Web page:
It actually starts with a carnival organ riff. And it gets a star for having the album title (Chronic Town) in the lyrics.

As a European I write this song title with "." not ",". Stipe's vocal performance is a bit more aggressive here, which works well with the more acoustic leaning sound. I am reminded of Talk about the Passion from Murmur.

And we are at the end. I love the bass in this, it is REALLY mixed into the front here. They were a student party band at the beginning and the songs had to be songs you can dance to and this one really shows this. Even though I went to university 20 years later, I can see myself dancing to this in some squat bar in Amsterdam to this.


Where are they now?

Bill Berry
I just realized that he was my age when he retired and now I'm really jealous. He still lives on the farm he moved to when he retired. Every now and then he joins some friends playing music, but nothing serious. He usually declines interviews, so there is not much to find about his post REM life. He gave a rare interview for last years episode of Song Exploder about Losing my Religion, making it an immediate must see. His band before REM (Love Tractor) just re-released their first album and he helped remix it. I did not listen to any post REM music from any of the members, but this would be the first I'd check out.

Peter Buck
I'm so glad, I decided not to check out any of their post REM music now, because Peter Buck has been super busy. I think he released more music after REM than with them. He even started singing on his records. Fed up with the music business, he released it all on small indie labels without any promotion. He also seems to be producing literally any and every indie band that crosses his way. Having seemed quite miserable during the last years of REM, it seems that he decided to just do what he wants and nothing else. Like Bill Berry he seldom gives REM related interviews and has done no promotion for any of the anniversary re-releases, but was on Song Exploder last year.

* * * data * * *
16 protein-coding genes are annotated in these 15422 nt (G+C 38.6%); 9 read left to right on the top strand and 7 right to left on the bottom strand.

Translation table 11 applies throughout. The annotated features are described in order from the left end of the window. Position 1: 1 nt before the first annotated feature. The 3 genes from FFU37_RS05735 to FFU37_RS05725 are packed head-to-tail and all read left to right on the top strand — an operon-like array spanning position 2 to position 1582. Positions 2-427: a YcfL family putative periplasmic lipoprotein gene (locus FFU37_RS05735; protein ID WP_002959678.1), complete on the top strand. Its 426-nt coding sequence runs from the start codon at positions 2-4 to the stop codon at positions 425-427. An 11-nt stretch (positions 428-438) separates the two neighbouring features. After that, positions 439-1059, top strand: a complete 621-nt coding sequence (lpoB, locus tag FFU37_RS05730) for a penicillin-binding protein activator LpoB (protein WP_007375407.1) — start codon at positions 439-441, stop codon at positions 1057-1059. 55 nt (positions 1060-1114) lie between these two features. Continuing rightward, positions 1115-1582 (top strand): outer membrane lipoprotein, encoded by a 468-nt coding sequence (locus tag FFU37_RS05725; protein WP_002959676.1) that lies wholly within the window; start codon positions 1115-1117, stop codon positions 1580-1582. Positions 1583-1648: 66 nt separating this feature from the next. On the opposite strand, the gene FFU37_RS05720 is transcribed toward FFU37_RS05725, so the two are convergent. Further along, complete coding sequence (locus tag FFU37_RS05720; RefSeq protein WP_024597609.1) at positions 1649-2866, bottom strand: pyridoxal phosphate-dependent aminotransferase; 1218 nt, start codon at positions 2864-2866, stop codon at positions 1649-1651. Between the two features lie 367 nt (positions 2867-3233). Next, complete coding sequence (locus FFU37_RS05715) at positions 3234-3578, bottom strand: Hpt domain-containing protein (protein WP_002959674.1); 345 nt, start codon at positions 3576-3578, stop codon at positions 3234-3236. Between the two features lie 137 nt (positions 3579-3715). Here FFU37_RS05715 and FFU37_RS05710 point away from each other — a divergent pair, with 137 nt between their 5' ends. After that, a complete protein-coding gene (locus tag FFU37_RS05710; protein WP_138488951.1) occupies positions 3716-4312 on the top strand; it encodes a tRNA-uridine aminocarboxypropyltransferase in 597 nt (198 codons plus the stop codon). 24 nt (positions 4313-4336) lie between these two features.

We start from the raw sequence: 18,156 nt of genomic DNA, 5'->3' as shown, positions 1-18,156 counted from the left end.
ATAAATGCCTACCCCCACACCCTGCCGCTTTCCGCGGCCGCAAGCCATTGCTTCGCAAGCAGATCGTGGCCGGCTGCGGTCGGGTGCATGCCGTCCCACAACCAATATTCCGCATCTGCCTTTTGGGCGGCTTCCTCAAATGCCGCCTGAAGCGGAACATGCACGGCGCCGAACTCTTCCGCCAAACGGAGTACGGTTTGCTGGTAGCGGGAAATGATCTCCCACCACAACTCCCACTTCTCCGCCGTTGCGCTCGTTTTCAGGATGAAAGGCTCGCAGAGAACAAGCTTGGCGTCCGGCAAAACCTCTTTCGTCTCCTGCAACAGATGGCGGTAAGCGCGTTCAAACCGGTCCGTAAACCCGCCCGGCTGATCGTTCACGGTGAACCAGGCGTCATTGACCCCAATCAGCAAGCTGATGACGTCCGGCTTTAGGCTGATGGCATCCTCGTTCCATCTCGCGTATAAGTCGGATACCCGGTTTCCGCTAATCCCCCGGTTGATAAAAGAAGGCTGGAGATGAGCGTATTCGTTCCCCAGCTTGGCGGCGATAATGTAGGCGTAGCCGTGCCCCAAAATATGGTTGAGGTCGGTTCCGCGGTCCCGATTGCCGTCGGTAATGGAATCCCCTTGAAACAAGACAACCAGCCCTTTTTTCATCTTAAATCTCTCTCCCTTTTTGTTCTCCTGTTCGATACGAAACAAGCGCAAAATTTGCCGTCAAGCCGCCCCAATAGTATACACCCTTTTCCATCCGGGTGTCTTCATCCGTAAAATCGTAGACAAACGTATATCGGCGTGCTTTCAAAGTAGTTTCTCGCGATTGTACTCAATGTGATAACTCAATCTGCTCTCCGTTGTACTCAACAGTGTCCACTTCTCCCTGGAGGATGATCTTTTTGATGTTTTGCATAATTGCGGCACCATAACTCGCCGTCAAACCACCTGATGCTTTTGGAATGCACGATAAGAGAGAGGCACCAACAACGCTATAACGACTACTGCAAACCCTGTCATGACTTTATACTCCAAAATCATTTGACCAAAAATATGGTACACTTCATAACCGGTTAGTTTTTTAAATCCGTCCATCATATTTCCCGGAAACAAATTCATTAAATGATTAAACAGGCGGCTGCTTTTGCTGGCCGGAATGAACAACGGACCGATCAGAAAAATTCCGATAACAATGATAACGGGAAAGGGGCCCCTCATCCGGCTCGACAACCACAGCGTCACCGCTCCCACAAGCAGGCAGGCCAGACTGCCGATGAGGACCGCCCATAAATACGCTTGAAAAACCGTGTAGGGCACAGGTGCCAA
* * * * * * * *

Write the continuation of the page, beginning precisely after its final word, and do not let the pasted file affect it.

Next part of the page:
Mike Mills
I was surprised that he had not released a solo album. He wrote and performed a "concerto" (mix of classical and rock music according to Wikipedia, I guess something very much not like Muse, unfortunately) with one of his high school friends who is a famous violinist. How many musically super talented people did this high school have in the same grade? Otherwise he seems to pursue music more like a hobby, he is in the Baseball Project, where he and his friends write songs about their shared interest baseball and is the only member to perform some of the old REM songs at random events. He and Stipe are also doing all the promotion for the anniversary releases. He still lives in Athens and my secret hope is, that during the last year he and Bill Berry (basically neighbors) got together and recorded some Beach Boys inspired songs.

Micheal Stipe
For a long time after REM had split Stipe had removed himself from music altogether and focused on his visual art. When they met in university, he had been registered as a visual arts student, with music only being a hobby. He had also overseen all the album artwork and band merchandise during all of REM. It is kind of cool, when looking at the band as a project, how the members divided tasks according to interest / strength. He now has released three photography books. True to my laziness, I have not looked at any of his photography work. He returned to music in 2017, first as guest performer and last year released his first solo single. He also seems to frequently write op eds in the Guardian, which I have not read either.